After the government eased on the lockdown, new and much-relieved set of instructions for the prevention of the spread of COVID-19 were issued, Pakistanis were immediately back on roads and in malls. The traffic on roads and hustle and bustle in shopping malls made it look like that novel coronavirus was merely fiction. So has the pandemic ended?
According to an article published by the New York Times, historically, there are two ways in which pandemics end: medically and socially. Author Gina Kolata interviewed a number of historians and those who have studied the history of medicine and postulated that pandemics end medically when "incidence and death rate" goes down or you discover a vaccine. For instance, smallpox was eradicated after the discovery of its vaccine. However, most pandemics, for instance, plague, end socially i.e. when the fear of disease goes away and people learn to live with it. Many pandemics of the past have ended socially when people outgrew the fear and went about their lives. Socio-economic aspects will take precedence over medical aspects when deciding if and when the current pandemic COVID-19 will end, she concluded.
Kolata's brilliant argument does make a lot of sense, especially when seen in the Pakistani context. Pakistan was never ready to deal with the coronavirus medically. Our only option was to do what little we could do to prevent the spread of infection and stay hopeful that one of the developed countries would invent a vaccine soon. Meanwhile, a strategy of lockdown was used to keep the curve flattened so that our health system doesn't collapse completely.
When the lockdown was imposed in late March, people did stay at home for the first few days. Traffic on the road was minimal, malls and shopping centers were closed, and people stayed at home. But soon they got tired of it, With almost 25 percent of the population living under the poverty line and surviving on daily wages, how long can you force them to stay at home and wait for someone to deliver aid?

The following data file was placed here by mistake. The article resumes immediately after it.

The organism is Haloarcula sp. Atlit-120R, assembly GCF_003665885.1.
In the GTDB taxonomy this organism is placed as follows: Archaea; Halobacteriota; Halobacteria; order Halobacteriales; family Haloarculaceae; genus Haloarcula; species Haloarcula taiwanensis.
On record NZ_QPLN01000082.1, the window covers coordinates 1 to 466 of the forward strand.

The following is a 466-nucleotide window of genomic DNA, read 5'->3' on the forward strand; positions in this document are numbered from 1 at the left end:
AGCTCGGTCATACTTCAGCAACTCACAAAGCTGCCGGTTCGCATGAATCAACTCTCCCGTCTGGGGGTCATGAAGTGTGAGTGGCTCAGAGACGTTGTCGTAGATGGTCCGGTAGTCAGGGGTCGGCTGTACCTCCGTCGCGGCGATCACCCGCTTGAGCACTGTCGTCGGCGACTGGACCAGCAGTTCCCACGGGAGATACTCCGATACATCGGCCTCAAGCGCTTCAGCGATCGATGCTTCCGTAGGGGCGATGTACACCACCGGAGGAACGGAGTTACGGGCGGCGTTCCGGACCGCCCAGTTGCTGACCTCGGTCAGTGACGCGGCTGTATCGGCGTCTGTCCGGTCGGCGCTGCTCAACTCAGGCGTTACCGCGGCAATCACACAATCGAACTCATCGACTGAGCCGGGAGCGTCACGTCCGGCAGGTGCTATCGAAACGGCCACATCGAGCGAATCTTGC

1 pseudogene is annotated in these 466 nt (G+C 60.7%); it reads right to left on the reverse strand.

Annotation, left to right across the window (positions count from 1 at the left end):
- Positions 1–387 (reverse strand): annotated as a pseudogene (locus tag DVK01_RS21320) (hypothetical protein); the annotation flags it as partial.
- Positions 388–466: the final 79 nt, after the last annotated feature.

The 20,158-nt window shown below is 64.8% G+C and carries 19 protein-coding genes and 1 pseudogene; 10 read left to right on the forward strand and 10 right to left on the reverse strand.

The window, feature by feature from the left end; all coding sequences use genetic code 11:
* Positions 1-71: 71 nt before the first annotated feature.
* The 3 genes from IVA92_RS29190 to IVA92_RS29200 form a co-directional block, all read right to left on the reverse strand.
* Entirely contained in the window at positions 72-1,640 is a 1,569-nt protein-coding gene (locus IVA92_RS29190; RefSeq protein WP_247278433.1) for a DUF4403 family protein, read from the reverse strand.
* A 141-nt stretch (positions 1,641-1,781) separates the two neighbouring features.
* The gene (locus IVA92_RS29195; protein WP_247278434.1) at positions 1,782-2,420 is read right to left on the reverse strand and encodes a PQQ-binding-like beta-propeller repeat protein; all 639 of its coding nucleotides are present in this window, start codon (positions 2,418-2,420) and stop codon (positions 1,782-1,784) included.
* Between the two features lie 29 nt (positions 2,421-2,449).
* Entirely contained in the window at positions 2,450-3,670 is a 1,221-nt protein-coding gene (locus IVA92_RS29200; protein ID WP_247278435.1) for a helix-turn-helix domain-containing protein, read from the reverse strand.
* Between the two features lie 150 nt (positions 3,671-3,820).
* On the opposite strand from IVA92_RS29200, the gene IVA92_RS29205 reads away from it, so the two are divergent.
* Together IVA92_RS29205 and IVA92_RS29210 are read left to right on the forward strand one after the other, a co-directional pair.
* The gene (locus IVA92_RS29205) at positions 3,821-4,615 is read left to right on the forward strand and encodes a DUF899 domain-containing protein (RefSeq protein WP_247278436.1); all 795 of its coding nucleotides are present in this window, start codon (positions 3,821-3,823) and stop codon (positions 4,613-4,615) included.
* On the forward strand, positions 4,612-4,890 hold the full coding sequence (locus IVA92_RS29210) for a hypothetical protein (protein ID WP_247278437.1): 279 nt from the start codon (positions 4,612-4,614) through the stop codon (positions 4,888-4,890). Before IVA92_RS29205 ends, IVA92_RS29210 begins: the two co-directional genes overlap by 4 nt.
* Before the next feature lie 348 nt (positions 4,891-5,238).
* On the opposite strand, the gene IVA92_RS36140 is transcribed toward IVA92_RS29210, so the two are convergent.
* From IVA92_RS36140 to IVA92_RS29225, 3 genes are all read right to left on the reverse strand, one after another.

Prime Minister Imran Khan had realized that. In a Twitter message on March 22, he wrote:
"A complete lockdown means imposing a curfew administered by state & army, forcing people to stay indoors.
Our country's 25% population lives below the poverty line & survives on daily wages. We are taking steps, keeping our on-ground status in mind."
A complete lockdown means imposing a curfew administered by state & army, forcing people to stay indoors.
Our country's 25% population lives below the poverty line & survives on daily wages.We are taking steps, keeping our on-ground status in mind. pic.twitter.com/YXK4tnvqeD
— Prime Minister's Office, Pakistan (@PakPMO) March 22, 2020
With steps to place restrictions on public places and public gatherings, Imran Khan requested the nation to be responsible, for the sake of the elderly and everyone. However, a lockdown was imposed in late March though it was never practiced in its true spirit by the citizens.
Soon after the lockdown was imposed, it's repercussions were evident. Small business owners, shopkeepers, stall owners wanted to restart their businesses, schools and big organizations started to lay off their staff to deal with economic losses and economy which was already slow, slowed down further. The fear of hunger took over the fear of catching infectious diseases and the government had to take, what can only be described as a difficult decision, to open construction and few other businesses.
Pandemic in Pakistan had ended in Pakistan - at least socially - the day government decided to open construction and other businesses to save daily wage earners from starvation. That was the day when the poor decided that they can live with a disease but can't stay hungry. As the lockdown has further eased, the rest of the nation has taken the same decision. Hundreds of people out and about to do Eid shopping and run other errands is proof that Pakistan has outgrown the pandemic. The low mortality rate in Pakistan as compared to the west may have sped this process.
But has the pandemic ended in its entirety? Definitely not, the virus still exists and the vaccine doesn't. People can still get infected if they aren't careful. However, it's fear has gone.
Taking precautions is the best but for countries like Pakistan, precautions don't mean staying in, that's a privilege masses in this country can't afford. What we can do is make sure that public use maks while going out, hand washing should be facilitated on every corner and the use of hand sanitizers should be normalized. Coronavirus is going to stay with us for a while as the World Health Organization (WHO) officials said. We'll have to learn to live with it, the sooner, the better.